Click to enlarge

Contrast openness and transparency with the words of Chairman Bernanke in talking to the House Financial Services Committee:

"Some have asked us to reveal the names of the banks that are borrowing, how much they are borrowing, what collateral they are posting. We think that's counterproductive."

Or those of Congressman Barney Frank, as quoted in Bloomberg:

"I talk to (president of the New York Federal Reserve BanK) Timothy Geithner and he was pretty sure that they're OK. If the risk is that the Fed takes a little bit of a haircut, well that's regrettable."

Now, my local paper lists the people who were arrested for DUI on a weekly basis. The idea is that if you know that your neighbors will see this, you won't drink and drive. Bernanke is encouraging banks to drink and drive. How does complete secrecy restore confidence in the system?

Not that I feel any more secure with Barney Frank leading Congress on all financial issues. I wonder what a Washington insider like Frank's definition of "a little bit of a haircut" amounts to. A 5% haircut on $2 trillion would be a mere $100 billion. Chump change in Washington.

Negative Wealth Affect

As the bureaucrats, professional lifetime politicians, corporate lobbyists and media spin doctors figure out how to waste our tax dollars, real people in America are suffering dramatic declines in their net worth. The chart below shows consistent growth in American household net worth since 1945, with only a slight drop during the dot-com Crash. The net worth of US households peaked at $58.7 trillion in 2007. We're now in the midst of the greatest decline in the history of the United States.

The balance sheet of American households tells an interesting story. Americans experienced a dual boom in stocks and real estate between 2002 and 2007. Real estate assets grew by 51% and financial assets by 55% over this period. These increases gave rise to a positive wealth effect. When people perceive themselves to be richer due to the increase in the value of their home and actual increases in investments, they're more likely to spend. This perception, along with a strong employment market led Americans to make dreadful financial decisions.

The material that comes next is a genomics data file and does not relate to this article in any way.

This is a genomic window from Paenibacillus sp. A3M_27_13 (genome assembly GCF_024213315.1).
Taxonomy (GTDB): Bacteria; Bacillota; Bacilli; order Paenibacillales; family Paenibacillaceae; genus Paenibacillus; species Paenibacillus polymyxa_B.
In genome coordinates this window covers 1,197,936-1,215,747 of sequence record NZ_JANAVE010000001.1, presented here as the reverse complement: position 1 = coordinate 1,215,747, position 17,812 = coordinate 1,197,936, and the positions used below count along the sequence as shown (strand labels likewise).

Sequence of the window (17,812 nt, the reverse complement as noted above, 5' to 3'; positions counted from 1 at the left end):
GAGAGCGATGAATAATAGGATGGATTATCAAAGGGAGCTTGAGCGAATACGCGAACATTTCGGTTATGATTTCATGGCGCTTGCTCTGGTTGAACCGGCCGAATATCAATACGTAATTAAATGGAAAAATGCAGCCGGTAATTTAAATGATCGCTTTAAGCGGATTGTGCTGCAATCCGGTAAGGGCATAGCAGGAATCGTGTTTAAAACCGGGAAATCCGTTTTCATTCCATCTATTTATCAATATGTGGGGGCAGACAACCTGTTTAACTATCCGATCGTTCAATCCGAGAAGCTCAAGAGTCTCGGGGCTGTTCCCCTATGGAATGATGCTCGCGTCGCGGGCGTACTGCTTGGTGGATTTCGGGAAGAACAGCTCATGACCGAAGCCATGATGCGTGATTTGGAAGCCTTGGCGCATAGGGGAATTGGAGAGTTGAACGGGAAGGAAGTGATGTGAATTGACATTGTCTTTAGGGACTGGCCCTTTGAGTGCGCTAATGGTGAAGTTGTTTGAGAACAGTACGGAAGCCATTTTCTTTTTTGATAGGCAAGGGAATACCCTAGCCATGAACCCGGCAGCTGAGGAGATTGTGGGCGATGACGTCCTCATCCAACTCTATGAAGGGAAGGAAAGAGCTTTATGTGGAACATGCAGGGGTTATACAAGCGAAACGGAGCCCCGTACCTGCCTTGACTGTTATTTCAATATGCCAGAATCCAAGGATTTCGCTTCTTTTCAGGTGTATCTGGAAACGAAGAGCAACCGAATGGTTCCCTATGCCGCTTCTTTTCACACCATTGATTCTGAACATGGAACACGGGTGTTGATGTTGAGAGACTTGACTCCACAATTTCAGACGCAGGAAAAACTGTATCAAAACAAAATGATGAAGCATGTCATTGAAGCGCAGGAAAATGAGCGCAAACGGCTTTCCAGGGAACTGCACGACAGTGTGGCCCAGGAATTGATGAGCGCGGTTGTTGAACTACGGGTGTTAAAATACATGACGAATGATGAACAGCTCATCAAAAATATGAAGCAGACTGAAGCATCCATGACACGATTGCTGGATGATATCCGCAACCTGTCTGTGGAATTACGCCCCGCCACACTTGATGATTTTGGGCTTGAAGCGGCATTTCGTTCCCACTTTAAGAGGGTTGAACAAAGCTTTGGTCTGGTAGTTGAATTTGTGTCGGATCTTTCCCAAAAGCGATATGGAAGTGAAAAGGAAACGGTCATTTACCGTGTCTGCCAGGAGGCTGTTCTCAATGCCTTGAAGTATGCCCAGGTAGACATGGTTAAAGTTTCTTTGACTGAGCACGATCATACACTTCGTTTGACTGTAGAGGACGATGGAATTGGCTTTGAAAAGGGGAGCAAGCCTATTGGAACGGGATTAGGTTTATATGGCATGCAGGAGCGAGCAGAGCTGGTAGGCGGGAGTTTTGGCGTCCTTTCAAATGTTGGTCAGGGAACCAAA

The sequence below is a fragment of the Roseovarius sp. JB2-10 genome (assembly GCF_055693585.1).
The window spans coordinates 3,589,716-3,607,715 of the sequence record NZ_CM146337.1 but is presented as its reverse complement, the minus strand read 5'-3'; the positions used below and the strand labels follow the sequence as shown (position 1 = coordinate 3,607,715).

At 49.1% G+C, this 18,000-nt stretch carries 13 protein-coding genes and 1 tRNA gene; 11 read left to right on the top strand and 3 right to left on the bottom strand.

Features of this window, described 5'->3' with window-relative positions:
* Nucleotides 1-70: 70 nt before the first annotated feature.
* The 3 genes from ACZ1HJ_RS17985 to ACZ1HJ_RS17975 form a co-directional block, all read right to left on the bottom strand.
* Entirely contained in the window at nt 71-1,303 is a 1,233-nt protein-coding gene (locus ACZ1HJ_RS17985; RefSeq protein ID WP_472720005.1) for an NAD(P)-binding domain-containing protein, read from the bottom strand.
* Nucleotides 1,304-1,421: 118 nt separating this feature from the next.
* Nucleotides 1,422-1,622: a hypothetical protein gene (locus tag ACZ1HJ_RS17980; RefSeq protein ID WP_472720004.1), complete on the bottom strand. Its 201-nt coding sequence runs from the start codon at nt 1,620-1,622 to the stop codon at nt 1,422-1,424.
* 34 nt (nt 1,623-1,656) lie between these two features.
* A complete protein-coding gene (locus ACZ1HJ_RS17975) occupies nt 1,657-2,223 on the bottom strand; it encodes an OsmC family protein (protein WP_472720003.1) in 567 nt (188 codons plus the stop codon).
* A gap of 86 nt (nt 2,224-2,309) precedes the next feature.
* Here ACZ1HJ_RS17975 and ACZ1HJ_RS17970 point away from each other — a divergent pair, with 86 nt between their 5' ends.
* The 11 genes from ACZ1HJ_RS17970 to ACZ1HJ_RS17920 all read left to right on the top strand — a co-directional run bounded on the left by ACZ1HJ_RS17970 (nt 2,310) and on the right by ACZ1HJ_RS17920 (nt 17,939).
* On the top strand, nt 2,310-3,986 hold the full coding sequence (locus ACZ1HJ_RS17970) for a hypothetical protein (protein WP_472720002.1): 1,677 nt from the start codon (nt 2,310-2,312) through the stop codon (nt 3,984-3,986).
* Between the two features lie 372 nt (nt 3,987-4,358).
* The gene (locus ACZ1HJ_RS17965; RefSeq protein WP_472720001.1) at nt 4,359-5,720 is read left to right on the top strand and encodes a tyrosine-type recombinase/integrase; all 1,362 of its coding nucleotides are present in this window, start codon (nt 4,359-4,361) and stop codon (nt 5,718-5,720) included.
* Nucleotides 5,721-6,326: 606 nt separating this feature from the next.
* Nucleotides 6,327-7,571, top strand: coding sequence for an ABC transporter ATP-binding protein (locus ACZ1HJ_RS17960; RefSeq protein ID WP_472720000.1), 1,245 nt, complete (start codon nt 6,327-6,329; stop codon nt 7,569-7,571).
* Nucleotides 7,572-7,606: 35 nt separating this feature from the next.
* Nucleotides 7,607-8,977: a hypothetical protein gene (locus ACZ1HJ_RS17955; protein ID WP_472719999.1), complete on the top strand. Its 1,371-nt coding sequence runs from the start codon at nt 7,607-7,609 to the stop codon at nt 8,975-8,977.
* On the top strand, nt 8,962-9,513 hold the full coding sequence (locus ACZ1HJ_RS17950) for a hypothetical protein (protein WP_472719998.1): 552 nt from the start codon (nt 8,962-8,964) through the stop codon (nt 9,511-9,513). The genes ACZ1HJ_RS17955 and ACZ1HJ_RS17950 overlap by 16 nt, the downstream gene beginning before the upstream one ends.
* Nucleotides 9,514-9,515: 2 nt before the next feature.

Even though real estate rose by 51%, mortgage debt rose by 75%. What Americans are learning is that real estate can decline, but debt lasts forever. Much of that extra mortgage debt was used to buy TVs, cars, kitchens, bathrooms and vacations. None of these luxuries have the potential to appreciate. Based on the decline in housing and the stock market, I have produced an estimate of the current national household net worth. By my conservative estimation, household net worth has declined by over $10 trillion since the beginning of the year and is now back to 2003 levels. By the time this recession is over, we will have eliminated all of the net worth created during the entire Bush reign. It was all an illusion, created by humungous amounts of debt, fraud, manipulation and deceit.

Source: Federal Reserve

American consumers are under intense stress. Now that there's no equity left to borrow against their houses, they're doing what they do best: Whipping out one of their 30 credit cards. The credit card writeoffs will be the next tsunami that hits our banking system and will be subsidized by more taxpayer funds. According to John Mauldin, credit card debt has exploded in the last few months: